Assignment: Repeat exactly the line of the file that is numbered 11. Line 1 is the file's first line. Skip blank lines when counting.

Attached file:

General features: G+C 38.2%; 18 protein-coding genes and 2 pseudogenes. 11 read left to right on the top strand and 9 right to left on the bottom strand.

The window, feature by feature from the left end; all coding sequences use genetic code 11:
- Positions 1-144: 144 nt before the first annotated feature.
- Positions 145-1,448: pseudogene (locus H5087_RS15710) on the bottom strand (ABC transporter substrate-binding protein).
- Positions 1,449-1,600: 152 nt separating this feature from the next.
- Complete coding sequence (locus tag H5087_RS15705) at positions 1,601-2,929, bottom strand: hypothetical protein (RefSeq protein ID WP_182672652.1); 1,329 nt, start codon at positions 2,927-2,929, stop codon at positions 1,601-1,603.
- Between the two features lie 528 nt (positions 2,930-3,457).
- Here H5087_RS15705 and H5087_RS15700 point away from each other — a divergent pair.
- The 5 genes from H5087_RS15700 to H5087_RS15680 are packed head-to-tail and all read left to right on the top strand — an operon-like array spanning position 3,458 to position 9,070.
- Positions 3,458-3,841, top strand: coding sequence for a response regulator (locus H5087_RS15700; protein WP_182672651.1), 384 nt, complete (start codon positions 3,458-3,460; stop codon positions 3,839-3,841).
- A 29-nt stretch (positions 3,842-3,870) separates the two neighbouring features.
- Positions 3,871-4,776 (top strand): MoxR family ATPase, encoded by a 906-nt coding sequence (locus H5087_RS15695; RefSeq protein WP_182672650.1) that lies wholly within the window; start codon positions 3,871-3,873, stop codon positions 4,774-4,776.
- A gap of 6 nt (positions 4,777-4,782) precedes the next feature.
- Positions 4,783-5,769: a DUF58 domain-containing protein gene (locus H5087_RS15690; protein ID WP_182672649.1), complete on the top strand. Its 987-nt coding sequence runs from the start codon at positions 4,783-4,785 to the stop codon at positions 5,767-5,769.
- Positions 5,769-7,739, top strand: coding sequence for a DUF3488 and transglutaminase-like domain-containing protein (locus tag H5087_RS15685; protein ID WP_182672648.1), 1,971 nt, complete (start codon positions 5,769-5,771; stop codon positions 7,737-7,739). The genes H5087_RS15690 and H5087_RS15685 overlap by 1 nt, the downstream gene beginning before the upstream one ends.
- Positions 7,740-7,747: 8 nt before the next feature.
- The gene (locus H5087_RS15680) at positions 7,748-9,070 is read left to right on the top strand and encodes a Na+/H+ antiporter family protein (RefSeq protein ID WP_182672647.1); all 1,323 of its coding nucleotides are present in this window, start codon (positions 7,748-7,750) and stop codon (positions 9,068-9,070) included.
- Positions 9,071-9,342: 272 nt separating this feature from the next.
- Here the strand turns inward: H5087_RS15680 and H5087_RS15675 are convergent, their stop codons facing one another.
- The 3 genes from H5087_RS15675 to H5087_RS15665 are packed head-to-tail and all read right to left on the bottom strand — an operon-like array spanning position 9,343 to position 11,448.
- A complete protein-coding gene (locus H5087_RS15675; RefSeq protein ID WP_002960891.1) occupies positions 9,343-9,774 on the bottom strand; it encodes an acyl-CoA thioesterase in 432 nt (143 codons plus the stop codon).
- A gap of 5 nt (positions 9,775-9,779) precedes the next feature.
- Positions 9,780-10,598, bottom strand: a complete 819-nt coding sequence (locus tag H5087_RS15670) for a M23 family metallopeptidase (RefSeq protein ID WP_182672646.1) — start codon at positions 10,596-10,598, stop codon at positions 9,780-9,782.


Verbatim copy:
- A 29-nt stretch (positions 3,842-3,870) separates the two neighbouring features.